South Africa – Methode Cap Classique Sparkling Wines

14th August 2017

Klein_Constantia

Seeing is believing! There I was, in South Africa, to see the vineyards and magnificent mountain ranges including the symbolic Table Mountain. I touched weathered sandstones and shale’s soils and felt the breeze from the False Bay.

South Africa has a diverse environment that enables producing a variety of wines. My overall impression is that South African wine is very pure and honest. They precisely express their own terroir and each producer’s philosophy. I was very impressed with their dedicated, pure passion towards winemaking and friendship amongst the local producers. They help each other and share their information about viticulture and winemaking. They have bonded to improve the quality and recognition of South African wine.

Many producers practice sustainable viticulture and minimal human intervention to protect the Cape Floral Kingdom.

Methode Cap Classique (MCC) is the name used to refer to South African sparkling wines made by the traditional method. The term was adopted in 1992 in response to the ban on the use of the words ‘Champagne’ and ‘Champenoise’ for anything other than the bottle-fermented wine from the Champagne region in France. MCC are considered a premium category in South Africa and the term “Methode Cap Classique” will always be written on the label to represent their classification.

It is quite reasonable to understand that the sales of MCC have been increasing not only in abroad but also in a domestic consumption in South Africa with the Mediterranean climate. The wine section at the local supermarket was dominated by their own MCC and sparkling wine. They usually sell only local wines because of the price value without tax and duty matters.

The Cap Classique Producers Association (CCPA), established by producers who share a passion for bottle fermented sparkling wine is constantly striving to improve the quality standards of all the members’ wines.

Vinification of MCC follow the same strict procedures as those for Champagne, with the exception being that base wines are required to spend a minimum of 9 months on their lees. However, it is going to change to 12 months in two years.

It was a very good to start our wine journey with Cathy Van Zyl MW and Kenichi Ohashi MW from the historical estate, Klein Constantia. Their specialty, Vin d’Constance is a well-known sweet wine which does not only have high quality but also a legendary reputation. You may have heard about or seen the name of Vin d’Constance in “The Mystery of Edwin Drood” by Charles Dickens or “Sense and Sensibility” by Jane Austin even if you are not keen on sweet wine. This property is situated in the upper foothills of the Constantiaberg with views across the valley to False Bay looking towards Hermanus.

Today, Klein Constantia specialises in Sauvignon Blanc in order to make the most out of their cool climate site and started to produce premium MCC made from 100% Chardonnay in 2000. The grapes come from a south-south-west facing plot in their 146 ha own wine estate and the annual production of MCC brut is only 8,000 bottles.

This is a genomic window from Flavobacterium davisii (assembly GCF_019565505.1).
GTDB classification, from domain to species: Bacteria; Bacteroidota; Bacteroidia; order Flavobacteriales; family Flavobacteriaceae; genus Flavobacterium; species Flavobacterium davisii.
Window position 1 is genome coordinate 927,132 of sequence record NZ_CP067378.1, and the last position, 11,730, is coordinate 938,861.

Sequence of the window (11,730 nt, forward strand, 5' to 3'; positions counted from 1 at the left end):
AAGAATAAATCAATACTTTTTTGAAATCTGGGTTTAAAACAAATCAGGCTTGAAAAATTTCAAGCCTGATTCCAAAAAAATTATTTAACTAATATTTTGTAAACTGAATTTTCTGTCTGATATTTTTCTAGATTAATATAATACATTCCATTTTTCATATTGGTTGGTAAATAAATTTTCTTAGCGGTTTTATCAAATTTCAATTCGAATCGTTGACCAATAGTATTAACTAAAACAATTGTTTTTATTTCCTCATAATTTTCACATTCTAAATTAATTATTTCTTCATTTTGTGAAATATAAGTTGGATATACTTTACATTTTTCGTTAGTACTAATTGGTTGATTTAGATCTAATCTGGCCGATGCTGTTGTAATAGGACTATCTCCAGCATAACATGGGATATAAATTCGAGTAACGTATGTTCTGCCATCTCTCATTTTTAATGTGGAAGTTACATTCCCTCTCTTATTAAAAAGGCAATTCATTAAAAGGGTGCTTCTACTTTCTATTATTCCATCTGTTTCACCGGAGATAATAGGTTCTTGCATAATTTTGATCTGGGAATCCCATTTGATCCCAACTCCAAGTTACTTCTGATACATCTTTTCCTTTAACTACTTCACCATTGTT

Very attractive gold colour with consistent beautiful fine bubble. The complex aromas -ripe lemon, yellow grape fruit, crisp apple along with toast, bread and roasted nut are blended well together. The use of combination, stainless steel tanks and oak, to make their base wine and age in bottle for 29 months offer great blending components and provides a sense of complexity due to the integration of flavours. Supple fruit flavours satisfy our mid palate, and taut and the juicy acidity provides a long finish. This 100% Chardonnay expresses their terroir, a cool site in Constantia. It is a great MCC with crisp acidity and rich fruit intensity.

The Chenin Producers Association hosted the last dinner on the day before we left. Chenin Blan is South African signature variety, which is the most planted variety there, officially since 1974. Let me say this before describing the wonderful MCC made by 100% Chenin. Drink Chenin! I will not accept any unfriendly comments by those who have not drunk the Chenin made by the dedicated producers. Drink Good Chenin! And then decide whether you like it or not.

The dinner started with the toast of the bubble- the Sparkehorse Chenin Blanc MCC 2014 by Ken Forrester Wines. Ken Forrester Wines has a superb reputation for Chenin Blanc and Ken, Mr Chenin, is the father of modern Chenin in South Africa. The Sparklehorse is the part of their Cellar Exclusive range and the first vintage is 2012. The grapes come from 40 years old vines in their cool vineyard site and are picked at the early morning with the Brix at approximately 17.5.

The very fresh aromas of citrus along with yeasty and bready aromas, which are quite dominated from the long lees contact for 18 months, gives depth and complexity to the wine. This wine has a mouthwatering juicy acidity supporting the structure and providing a dry long finish, despite not showing any bitter elements. It proves that the grapes are picked at the very best time, and their dedicated viticulture and wine making. This crisp and dry wine is perfect for seafood dishes as well as aperitif.

MCC is a premium sparkling wine reflecting South African climate, soils, terroirs and the passion of the producers there. It is not a replica of Champagne. It is Methode Cap Classique itself.

Written by Atsuko Furuya

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